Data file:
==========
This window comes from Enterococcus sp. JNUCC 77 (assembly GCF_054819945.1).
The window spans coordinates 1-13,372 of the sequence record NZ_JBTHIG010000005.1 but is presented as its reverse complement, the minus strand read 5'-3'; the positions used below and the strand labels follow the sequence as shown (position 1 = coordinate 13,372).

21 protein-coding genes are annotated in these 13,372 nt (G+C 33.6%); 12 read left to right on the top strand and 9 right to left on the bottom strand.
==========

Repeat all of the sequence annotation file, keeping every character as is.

This window comes from Enterococcus sp. JNUCC 77 (assembly GCF_054819945.1).
The window spans coordinates 1-13,372 of the sequence record NZ_JBTHIG010000005.1 but is presented as its reverse complement, the minus strand read 5'-3'; the positions used below and the strand labels follow the sequence as shown (position 1 = coordinate 13,372).

21 protein-coding genes are annotated in these 13,372 nt (G+C 33.6%); 12 read left to right on the top strand and 9 right to left on the bottom strand.